for Museum members; free for nonmembers with general admission.
Day Festival, 1 p.m., Aug. 15, Liberty Square, downtown
Charleston. The City of Charleston hosts the 8th First Day Festival
to help students transition back to school. Not only will they be
able to play in a Kids Zone, they'll be able to tour the S.C. Aquarium,
get school supplies and get their face painted. Last year's festival
drew more than 10,000 kids. Learn
Friends of Bob Waggoner Dinner: 6:30 p.m., Aug. 18,
Circa 1886, 149 Wentworth St. Circa 1886 Executive Chef Marc Collins
is joining other renowned chefs to raise money for a local
nonprofit organization and giving attendees a chance to be part
of a local weekly cooking show as part of the Friends of Bob Waggoner
event. Along with Collins and Waggoner, the former chef at Charleston
Grill, two guest chefs will cook up a five-course dinner with wine
to raise money for Louies Kids, an organization dedicated
to fighting childhood obesity. Cost is $75 per person. For more
online. To purchase tickets for the event, call Circa
1886 at 843-853-7828.
Charleston City Gallery: 9 a.m. to 5 p.m. Monday to Saturday,
through Aug. 31. Local artist Pedro Rodriguez presents expressionistic
acrylic paintings of real and dream-world places with characters
as ethereal as the cityscapes this month. The Gallery is located
in the public areas of the Charleston Area Convention Center and
admission is free.
ONGOING AND SOON
Piccolo Spoleto applications: Deadlines in September. The City
of Charleston Office of Cultural Affairs is accepting applications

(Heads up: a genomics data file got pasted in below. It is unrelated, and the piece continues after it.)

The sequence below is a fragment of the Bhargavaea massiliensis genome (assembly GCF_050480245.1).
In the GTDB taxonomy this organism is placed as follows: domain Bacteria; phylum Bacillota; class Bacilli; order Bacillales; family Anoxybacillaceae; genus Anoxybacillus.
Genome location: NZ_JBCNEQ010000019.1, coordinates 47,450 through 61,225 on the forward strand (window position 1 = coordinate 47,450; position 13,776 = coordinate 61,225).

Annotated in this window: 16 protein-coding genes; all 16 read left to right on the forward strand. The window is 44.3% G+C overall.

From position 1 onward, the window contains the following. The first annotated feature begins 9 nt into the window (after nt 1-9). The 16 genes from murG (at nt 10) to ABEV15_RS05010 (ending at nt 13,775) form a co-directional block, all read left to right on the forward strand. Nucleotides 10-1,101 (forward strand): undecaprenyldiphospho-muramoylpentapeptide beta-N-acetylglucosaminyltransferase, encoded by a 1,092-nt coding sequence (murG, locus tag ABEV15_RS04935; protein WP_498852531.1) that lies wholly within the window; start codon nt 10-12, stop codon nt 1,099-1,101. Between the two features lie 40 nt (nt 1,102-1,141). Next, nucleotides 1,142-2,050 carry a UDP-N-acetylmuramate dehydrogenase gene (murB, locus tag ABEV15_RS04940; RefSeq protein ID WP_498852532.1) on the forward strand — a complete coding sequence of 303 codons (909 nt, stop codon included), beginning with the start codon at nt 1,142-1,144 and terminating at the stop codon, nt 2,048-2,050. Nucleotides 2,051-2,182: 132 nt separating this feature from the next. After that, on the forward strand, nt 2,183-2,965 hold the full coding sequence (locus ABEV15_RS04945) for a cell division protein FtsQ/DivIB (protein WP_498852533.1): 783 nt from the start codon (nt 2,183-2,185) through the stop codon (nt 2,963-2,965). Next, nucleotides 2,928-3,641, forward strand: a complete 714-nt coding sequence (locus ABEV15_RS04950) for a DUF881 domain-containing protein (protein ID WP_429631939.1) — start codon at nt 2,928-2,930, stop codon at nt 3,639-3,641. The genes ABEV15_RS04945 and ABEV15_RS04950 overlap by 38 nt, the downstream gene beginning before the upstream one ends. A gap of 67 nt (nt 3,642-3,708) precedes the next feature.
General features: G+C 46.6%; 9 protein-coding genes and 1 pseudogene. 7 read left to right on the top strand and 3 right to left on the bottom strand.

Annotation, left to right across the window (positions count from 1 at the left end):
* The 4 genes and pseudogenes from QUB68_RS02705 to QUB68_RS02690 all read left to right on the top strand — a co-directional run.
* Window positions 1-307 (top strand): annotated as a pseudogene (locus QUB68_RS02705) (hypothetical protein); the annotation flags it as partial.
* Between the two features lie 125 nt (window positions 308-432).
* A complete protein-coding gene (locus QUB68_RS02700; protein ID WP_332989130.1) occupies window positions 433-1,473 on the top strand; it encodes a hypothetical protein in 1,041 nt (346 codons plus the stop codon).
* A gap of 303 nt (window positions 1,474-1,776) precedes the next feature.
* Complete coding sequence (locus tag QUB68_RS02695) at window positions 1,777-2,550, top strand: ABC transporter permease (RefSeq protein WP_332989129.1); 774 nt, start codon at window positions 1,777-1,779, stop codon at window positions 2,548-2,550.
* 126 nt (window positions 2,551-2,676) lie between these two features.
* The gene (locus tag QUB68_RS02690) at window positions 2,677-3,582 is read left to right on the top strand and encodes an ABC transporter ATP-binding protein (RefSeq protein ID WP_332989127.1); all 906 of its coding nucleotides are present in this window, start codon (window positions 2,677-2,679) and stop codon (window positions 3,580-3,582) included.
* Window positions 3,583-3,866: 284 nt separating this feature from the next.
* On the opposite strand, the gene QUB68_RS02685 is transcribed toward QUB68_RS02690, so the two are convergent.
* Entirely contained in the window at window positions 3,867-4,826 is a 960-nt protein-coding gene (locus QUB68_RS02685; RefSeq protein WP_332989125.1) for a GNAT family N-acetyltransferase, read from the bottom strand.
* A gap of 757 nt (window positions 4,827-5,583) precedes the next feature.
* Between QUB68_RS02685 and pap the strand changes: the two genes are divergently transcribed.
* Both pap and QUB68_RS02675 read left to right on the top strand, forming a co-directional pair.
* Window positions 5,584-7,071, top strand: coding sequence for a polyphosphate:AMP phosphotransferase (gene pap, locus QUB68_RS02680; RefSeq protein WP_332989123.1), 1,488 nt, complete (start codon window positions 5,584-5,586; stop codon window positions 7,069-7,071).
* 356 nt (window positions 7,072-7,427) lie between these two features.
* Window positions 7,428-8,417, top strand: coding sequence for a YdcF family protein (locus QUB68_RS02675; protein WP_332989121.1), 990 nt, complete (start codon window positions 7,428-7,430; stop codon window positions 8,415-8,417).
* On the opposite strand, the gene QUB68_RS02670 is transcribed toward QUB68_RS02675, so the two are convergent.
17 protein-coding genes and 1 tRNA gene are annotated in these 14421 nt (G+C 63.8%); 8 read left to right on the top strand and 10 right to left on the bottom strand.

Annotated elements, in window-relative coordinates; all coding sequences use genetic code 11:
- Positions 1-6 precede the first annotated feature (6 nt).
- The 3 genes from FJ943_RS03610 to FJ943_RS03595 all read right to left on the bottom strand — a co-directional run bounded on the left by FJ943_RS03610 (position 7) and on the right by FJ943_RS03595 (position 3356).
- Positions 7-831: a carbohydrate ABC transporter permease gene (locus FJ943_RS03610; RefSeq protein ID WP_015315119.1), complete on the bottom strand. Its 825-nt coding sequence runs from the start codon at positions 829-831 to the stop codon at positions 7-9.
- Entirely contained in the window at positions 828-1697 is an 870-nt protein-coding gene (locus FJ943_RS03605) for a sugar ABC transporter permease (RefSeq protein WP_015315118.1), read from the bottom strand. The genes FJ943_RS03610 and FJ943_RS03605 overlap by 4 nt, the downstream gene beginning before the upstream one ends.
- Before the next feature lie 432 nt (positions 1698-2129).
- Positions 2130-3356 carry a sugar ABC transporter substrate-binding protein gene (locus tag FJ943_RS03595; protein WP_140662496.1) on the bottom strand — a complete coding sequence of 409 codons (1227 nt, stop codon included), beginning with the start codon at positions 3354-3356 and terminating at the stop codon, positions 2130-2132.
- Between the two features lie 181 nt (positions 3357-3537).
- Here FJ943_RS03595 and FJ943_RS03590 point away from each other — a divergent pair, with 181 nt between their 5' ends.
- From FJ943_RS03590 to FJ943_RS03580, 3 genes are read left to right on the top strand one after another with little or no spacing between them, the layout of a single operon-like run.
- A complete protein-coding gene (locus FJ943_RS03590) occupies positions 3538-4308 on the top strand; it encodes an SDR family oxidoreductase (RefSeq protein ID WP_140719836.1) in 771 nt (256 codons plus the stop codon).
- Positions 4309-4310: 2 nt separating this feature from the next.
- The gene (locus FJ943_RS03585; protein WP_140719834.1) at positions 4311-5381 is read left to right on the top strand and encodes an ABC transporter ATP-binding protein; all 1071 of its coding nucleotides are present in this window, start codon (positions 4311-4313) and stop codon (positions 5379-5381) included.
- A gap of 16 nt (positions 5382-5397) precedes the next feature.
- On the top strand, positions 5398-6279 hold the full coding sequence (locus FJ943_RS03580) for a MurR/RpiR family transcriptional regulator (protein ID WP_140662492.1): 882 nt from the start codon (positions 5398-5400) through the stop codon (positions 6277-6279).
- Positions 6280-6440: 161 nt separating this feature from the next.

for the 2011 Piccolo Spoleto Festival. Applications
Gallagher at RiverDogs: First pitch at 7:05 p.m., Aug. 18.
Be prepared to get messy. His act is legendary. His signature hair
and mustache are iconic. He is a man so renowned that he goes by
only one name. Get ready for a smashing good time, as world-famous
comedian Gallagher brings his watermelon-smashing antics to Riley
Park during the RiverDogs' game against the Rome Braves, the Single-A
affiliate of the Atlanta Braves. Fans of the outrageous performer
are encouraged to get seats up close to the action as Gallagher
and his "Gallagear" always gets the audience involved
in the act. Ticket information online
or call the RiverDogs Box Office at (843) 577-DOGS (3647).
Resource Workshop: 7:30-11 a.m., Aug. 18. Experts will
discuss important legal updates concerning employment and labor
law, immigration and e-verify and non-compete agreements during
the Labor Climate Network Human Resource Workshop at the Charleston
Metro Chamber of Commerce, 4500 Leeds Ave., Suite 100, in North
Charleston. Industry experts and HR professionals will discuss how
they can connect businesses with the right resources. Cost: $55
Members, $95 non-members, which includes breakfast. Register.
Tour: 2-6 p.m., Aug. 19. The Charleston Metro Chamber's
annual Port Tour and Briefing will feature an update from Port leadership
on plans to recapture Charleston's national position among ports
by attracting new business. The tour includes a bus tour of the